THE FULL TREATMENT.   Hammer Films/Columbia Pictures, UK, 1960. Also released as Stop Me Before I Kill. Claude Dauphin, Diane Cilento, Ronald Lewis, Francoise Rosnay. Screenplay by Ronald Scott Thorn based on his novel, with Val Guest, who also directed.

   Dr. David Prade: You know only the unsuccessful murderers disclose their crimes.

   Alan Colby: And the successful ones?

   Prade: Well, they derive their reward from a feeling of personal power.

   On their honeymoon Alan (Ronald Lewis) and Denise Colby (Diane Cilento) are involved in a terrible car wreck. Alan, a race car driver, is terribly injured and takes a long time to recover, and even when he comes out of the hospital he is still weak and suffering from nerves, tension, paranoia, and the psychological after effects of the traumatic event.

   He also fears he may be dangerous after he briefly tightens his hands around her neck during a passionate moment.

   On the Riviera to rest up they meet Dr. David Prade (Claude Dauphin … “He’s too elegant to be an aristocrat. Most aristocrats look like peasants.”) who takes an interest in them both despite Alan’s distrust and aggressive behavior (“…you’re refreshingly rude.”).

   Told by Denise about the accident, Prade reveals he is a psychiatrist, and that he fears Alan may suffer from repressed emotions that could make him dangerous to her and himself, but he overplays his hand and Alan and Denise decide to go back to London and try to start over.

   But things are no better in London, and Denise becomes increasingly concerned as she and Alan argue and he becomes more violent. When she learns Prade has followed them to London in his concern for Alan, she finally persuades Alan to see him in his Harley Street offices.

   Under intense therapy, he slowly begins to convince Alan to trust him and reveals the trauma that is causing all the problems. Alan is cured and sent home to Denise before they fly out the next day for the start of the racing season.

   But when Prade visits the next morning Denise is gone and there are signs of a violent struggle and bloody second hand medical instruments like the ones Alan described under hypnosis as the kind he would use if he was disposing of Denise’s body having killed her.

   Prade persuades Alan to let him institutionalize him before going to the police, but on the way to the asylum they are in a wreck, Prade is knocked unconscious and Alan flees.

   Hiding out on the Riviera Alan watches the London papers expecting to read about Denise’s body being found, and that he is wanted by the police, but then sitting at an outdoor bistro he sees a woman that looks suspiciously like Denise and watches as she climbs on a yacht, owned by Prade…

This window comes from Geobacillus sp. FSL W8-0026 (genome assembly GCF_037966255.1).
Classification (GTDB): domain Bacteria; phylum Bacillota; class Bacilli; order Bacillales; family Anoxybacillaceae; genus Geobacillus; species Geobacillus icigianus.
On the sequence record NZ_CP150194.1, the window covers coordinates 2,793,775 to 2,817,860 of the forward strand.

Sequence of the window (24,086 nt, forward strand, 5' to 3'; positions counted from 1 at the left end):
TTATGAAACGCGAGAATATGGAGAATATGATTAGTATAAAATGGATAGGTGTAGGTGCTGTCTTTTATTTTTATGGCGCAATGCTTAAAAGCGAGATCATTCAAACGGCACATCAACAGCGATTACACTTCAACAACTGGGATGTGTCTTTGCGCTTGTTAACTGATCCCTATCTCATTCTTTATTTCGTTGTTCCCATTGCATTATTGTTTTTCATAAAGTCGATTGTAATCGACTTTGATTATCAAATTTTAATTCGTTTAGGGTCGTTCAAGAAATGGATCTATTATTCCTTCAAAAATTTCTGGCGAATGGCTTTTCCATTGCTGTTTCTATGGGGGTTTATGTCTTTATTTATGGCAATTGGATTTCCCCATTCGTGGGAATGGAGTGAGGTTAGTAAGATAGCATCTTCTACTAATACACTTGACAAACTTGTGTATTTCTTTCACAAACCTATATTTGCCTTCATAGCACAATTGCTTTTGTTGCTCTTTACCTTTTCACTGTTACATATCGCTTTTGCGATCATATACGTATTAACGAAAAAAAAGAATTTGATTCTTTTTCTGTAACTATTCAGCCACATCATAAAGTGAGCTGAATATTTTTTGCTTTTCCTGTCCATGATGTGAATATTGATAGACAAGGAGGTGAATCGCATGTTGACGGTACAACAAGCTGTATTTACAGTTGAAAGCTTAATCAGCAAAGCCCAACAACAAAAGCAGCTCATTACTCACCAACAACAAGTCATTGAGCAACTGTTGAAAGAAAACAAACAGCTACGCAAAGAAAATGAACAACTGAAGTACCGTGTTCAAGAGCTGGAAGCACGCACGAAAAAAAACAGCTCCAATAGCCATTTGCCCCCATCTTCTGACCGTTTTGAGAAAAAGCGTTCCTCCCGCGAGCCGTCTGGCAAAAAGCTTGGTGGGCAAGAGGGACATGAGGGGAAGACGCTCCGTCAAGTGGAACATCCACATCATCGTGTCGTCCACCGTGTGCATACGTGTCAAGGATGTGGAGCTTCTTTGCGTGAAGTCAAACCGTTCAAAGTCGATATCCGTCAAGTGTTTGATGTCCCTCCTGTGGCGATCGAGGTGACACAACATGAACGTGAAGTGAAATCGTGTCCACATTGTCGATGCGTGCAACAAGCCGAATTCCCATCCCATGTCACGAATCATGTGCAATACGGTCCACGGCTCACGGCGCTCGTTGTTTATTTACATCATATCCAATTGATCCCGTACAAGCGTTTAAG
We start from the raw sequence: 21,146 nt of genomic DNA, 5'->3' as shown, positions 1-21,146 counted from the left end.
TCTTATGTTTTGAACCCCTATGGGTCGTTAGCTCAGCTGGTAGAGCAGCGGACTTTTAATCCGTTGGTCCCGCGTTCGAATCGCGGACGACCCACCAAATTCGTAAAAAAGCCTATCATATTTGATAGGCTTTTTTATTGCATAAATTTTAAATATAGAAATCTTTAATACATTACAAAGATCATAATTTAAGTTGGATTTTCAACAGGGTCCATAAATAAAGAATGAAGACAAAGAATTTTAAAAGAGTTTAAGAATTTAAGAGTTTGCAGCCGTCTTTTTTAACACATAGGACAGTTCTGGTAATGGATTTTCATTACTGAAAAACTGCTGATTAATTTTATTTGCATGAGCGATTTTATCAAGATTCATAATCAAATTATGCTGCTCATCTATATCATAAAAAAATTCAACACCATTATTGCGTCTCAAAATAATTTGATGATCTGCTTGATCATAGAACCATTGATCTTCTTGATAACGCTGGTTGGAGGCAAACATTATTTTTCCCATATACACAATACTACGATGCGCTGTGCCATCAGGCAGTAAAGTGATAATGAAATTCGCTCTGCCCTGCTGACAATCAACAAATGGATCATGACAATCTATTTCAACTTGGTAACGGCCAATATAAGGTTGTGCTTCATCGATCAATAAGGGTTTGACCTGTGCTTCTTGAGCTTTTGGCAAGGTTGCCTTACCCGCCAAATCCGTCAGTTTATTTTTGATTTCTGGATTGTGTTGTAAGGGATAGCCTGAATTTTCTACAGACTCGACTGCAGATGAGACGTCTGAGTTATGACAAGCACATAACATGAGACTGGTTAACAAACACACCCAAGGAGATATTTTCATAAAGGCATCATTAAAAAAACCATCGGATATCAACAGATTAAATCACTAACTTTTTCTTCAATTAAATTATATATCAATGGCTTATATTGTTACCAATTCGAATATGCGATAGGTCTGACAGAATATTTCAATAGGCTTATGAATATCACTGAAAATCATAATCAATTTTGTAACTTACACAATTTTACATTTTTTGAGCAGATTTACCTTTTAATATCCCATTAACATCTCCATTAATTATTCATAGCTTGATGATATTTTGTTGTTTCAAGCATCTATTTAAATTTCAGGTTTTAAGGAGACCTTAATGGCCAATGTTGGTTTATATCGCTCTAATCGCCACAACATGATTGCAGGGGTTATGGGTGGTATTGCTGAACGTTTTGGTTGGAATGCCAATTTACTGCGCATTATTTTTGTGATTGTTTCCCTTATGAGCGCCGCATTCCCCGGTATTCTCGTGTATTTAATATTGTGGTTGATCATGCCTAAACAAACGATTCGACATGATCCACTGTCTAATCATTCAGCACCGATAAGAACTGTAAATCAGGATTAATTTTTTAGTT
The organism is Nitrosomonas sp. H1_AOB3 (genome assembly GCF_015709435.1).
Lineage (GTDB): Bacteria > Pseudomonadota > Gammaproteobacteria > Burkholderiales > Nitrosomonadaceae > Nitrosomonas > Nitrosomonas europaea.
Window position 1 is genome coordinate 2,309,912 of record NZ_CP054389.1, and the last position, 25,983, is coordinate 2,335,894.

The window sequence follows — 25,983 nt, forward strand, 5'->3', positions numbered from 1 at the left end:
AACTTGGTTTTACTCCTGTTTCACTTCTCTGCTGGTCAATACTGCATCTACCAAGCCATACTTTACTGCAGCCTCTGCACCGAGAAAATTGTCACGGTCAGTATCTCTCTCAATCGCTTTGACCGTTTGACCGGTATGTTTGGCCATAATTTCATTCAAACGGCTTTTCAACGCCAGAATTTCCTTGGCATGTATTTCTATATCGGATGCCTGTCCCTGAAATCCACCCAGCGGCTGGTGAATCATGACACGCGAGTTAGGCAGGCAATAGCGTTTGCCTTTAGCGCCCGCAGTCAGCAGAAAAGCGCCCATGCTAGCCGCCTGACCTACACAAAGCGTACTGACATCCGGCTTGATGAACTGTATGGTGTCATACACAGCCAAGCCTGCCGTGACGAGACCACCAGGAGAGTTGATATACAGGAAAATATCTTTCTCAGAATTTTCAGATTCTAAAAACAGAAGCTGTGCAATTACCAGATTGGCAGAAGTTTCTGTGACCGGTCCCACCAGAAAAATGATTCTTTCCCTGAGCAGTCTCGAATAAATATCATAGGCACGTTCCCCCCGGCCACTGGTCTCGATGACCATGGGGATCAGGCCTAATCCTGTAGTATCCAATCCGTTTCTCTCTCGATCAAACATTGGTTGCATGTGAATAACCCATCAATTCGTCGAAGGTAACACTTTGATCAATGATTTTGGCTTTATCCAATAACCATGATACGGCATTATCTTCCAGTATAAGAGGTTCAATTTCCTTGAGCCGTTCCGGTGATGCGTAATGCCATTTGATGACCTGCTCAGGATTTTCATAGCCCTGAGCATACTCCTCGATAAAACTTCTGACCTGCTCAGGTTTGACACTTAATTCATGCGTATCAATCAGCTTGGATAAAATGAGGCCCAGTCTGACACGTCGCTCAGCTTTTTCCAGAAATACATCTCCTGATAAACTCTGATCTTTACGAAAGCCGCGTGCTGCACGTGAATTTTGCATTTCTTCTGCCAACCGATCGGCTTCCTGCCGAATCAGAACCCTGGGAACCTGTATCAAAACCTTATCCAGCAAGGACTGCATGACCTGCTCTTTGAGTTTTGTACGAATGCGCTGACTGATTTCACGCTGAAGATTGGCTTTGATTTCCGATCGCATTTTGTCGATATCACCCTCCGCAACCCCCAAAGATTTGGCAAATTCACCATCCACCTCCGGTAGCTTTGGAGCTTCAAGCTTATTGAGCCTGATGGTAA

The Full Treatment based on a novel by fine British suspense novelist and humorist Ronald Scott Thorn (Second Opinion, Twin Serpents, Upstairs Downstairs — the Michael Craig movie, not the Masterpiece series) was directed and co-written by director Val Guest (Penny Princess, The Runaway Bus, The Quatermass Experience, The Day the Earth Caught Fire, Where the Spies Are) for Hammer Studios.

   Though this isn’t the only suspense film made by Hammer in this period, it is closer to the Hitchcockian model than films like Maniac, Sudden Fear, and The Snorkel that all had more shocker and borderline horror elements. It’s very much a psychological suspense film and not a shocker.

   The cast is excellent: Lewis’s well controlled and believably dangerous protagonist; Cilento’s sexy (there is a brief but distant nude scene) and concerned French wife; and Dauphin’s enigmatic Prade, by turns a bit creepy and yet believably solicitous and professional, all hit their marks perfectly. The suspense is genuine and the black and white photography gorgeous and the script intelligent.

   Admittedly the movie runs a little long, and perhaps some of the early scenes before they reach London could be tightened or even eliminated, but overall it’s an effective suspense film that ties what seems like loose ends up in the final moments. What holes there are in the plot are no worse than the ones in most Hitchcock films as far as that goes.

   I don’t want to oversell this, and I am a fan of Thorn, a suspense novelist in the tradition of Winston Graham, but it is a solid entertaining and attractive suspense film done on a decent budget and well handled all around.